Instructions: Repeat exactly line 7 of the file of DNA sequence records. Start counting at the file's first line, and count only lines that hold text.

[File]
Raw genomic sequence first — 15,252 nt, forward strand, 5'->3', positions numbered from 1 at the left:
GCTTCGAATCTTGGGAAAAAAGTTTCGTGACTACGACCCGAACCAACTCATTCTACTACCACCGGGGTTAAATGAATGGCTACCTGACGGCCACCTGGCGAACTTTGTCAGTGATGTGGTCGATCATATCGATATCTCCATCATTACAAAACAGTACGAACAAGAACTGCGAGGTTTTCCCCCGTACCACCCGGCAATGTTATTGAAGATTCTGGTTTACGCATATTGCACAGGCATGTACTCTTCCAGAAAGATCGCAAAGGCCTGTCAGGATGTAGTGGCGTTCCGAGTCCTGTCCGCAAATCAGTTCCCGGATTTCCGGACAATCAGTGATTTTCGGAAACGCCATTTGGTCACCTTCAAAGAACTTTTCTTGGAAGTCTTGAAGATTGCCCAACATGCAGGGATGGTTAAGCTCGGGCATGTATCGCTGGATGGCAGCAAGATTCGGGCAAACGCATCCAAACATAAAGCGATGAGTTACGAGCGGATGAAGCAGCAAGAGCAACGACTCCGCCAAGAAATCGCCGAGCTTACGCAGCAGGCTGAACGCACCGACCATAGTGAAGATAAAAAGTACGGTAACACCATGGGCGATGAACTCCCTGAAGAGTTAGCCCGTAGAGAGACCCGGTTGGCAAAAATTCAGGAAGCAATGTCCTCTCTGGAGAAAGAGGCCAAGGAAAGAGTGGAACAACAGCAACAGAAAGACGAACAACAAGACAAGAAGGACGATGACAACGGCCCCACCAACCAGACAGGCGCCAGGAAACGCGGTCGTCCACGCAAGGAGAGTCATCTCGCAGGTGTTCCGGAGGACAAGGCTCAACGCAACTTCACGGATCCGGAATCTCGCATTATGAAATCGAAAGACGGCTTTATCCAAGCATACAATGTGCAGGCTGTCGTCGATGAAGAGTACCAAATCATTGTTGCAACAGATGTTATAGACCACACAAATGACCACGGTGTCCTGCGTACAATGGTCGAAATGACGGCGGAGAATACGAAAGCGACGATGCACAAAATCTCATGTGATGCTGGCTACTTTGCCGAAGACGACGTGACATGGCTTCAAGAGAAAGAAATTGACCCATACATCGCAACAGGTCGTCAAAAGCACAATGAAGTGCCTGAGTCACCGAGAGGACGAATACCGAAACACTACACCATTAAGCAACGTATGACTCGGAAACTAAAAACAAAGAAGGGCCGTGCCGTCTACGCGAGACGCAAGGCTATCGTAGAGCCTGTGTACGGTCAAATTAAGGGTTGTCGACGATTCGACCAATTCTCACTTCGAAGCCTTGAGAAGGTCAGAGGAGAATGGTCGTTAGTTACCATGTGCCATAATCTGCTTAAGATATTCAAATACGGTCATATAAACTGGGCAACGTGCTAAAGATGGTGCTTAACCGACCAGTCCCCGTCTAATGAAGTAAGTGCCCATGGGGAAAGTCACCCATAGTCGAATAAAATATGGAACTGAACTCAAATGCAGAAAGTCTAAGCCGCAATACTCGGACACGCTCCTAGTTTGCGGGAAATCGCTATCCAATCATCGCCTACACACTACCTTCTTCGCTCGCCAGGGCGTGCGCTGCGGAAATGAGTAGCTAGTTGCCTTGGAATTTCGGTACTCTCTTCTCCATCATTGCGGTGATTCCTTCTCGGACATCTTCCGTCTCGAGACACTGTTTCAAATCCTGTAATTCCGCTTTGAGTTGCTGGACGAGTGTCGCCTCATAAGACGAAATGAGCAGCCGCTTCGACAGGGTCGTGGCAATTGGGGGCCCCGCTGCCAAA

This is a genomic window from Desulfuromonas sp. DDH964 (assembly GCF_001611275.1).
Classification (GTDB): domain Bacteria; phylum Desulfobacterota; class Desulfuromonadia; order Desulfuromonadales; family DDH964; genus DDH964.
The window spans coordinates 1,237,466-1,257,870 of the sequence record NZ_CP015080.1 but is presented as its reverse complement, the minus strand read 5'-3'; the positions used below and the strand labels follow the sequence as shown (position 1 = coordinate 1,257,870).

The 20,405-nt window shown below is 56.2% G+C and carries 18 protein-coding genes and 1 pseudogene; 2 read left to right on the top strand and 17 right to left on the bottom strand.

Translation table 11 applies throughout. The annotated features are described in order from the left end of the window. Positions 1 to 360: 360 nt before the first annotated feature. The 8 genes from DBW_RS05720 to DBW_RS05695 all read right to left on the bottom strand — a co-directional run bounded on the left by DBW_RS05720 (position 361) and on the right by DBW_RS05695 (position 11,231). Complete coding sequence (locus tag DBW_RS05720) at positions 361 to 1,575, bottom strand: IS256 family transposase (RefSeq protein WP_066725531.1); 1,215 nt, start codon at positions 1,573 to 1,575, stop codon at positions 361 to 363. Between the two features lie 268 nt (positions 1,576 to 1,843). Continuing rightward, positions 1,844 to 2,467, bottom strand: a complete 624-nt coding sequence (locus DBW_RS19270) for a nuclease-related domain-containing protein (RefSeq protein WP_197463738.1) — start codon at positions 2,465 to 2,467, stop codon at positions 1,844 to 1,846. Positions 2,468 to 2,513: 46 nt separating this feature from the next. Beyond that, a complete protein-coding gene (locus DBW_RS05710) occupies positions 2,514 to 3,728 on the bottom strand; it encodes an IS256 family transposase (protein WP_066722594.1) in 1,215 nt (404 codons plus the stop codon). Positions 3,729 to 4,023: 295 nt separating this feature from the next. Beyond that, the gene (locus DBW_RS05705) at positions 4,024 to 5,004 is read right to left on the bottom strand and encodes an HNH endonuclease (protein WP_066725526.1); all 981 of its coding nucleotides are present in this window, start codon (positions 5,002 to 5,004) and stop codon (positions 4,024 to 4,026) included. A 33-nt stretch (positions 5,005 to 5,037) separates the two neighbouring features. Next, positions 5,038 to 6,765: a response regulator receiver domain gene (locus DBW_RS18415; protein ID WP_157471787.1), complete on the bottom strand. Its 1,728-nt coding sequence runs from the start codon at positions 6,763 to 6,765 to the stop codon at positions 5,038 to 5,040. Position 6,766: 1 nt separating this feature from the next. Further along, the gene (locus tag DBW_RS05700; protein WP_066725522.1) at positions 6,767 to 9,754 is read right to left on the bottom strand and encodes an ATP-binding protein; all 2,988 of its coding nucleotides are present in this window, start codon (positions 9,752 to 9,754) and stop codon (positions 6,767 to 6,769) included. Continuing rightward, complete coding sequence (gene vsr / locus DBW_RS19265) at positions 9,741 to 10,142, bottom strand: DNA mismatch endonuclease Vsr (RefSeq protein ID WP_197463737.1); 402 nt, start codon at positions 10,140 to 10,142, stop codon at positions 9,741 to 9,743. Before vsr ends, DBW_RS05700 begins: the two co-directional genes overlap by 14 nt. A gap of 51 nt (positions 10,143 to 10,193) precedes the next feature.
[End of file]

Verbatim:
Translation table 11 applies throughout. The annotated features are described in order from the left end of the window. Positions 1 to 360: 360 nt before the first annotated feature. The 8 genes from DBW_RS05720 to DBW_RS05695 all read right to left on the bottom strand — a co-directional run bounded on the left by DBW_RS05720 (position 361) and on the right by DBW_RS05695 (position 11,231). Complete coding sequence (locus tag DBW_RS05720) at positions 361 to 1,575, bottom strand: IS256 family transposase (RefSeq protein WP_066725531.1); 1,215 nt, start codon at positions 1,573 to 1,575, stop codon at positions 361 to 363. Between the two features lie 268 nt (positions 1,576 to 1,843). Continuing rightward, positions 1,844 to 2,467, bottom strand: a complete 624-nt coding sequence (locus DBW_RS19270) for a nuclease-related domain-containing protein (RefSeq protein WP_197463738.1) — start codon at positions 2,465 to 2,467, stop codon at positions 1,844 to 1,846. Positions 2,468 to 2,513: 46 nt separating this feature from the next. Beyond that, a complete protein-coding gene (locus DBW_RS05710) occupies positions 2,514 to 3,728 on the bottom strand; it encodes an IS256 family transposase (protein WP_066722594.1) in 1,215 nt (404 codons plus the stop codon). Positions 3,729 to 4,023: 295 nt separating this feature from the next. Beyond that, the gene (locus DBW_RS05705) at positions 4,024 to 5,004 is read right to left on the bottom strand and encodes an HNH endonuclease (protein WP_066725526.1); all 981 of its coding nucleotides are present in this window, start codon (positions 5,002 to 5,004) and stop codon (positions 4,024 to 4,026) included. A 33-nt stretch (positions 5,005 to 5,037) separates the two neighbouring features. Next, positions 5,038 to 6,765: a response regulator receiver domain gene (locus DBW_RS18415; protein ID WP_157471787.1), complete on the bottom strand. Its 1,728-nt coding sequence runs from the start codon at positions 6,763 to 6,765 to the stop codon at positions 5,038 to 5,040. Position 6,766: 1 nt separating this feature from the next. Further along, the gene (locus tag DBW_RS05700; protein WP_066725522.1) at positions 6,767 to 9,754 is read right to left on the bottom strand and encodes an ATP-binding protein; all 2,988 of its coding nucleotides are present in this window, start codon (positions 9,752 to 9,754) and stop codon (positions 6,767 to 6,769) included. Continuing rightward, complete coding sequence (gene vsr / locus DBW_RS19265) at positions 9,741 to 10,142, bottom strand: DNA mismatch endonuclease Vsr (RefSeq protein ID WP_197463737.1); 402 nt, start codon at positions 10,140 to 10,142, stop codon at positions 9,741 to 9,743. Before vsr ends, DBW_RS05700 begins: the two co-directional genes overlap by 14 nt. A gap of 51 nt (positions 10,143 to 10,193) precedes the next feature.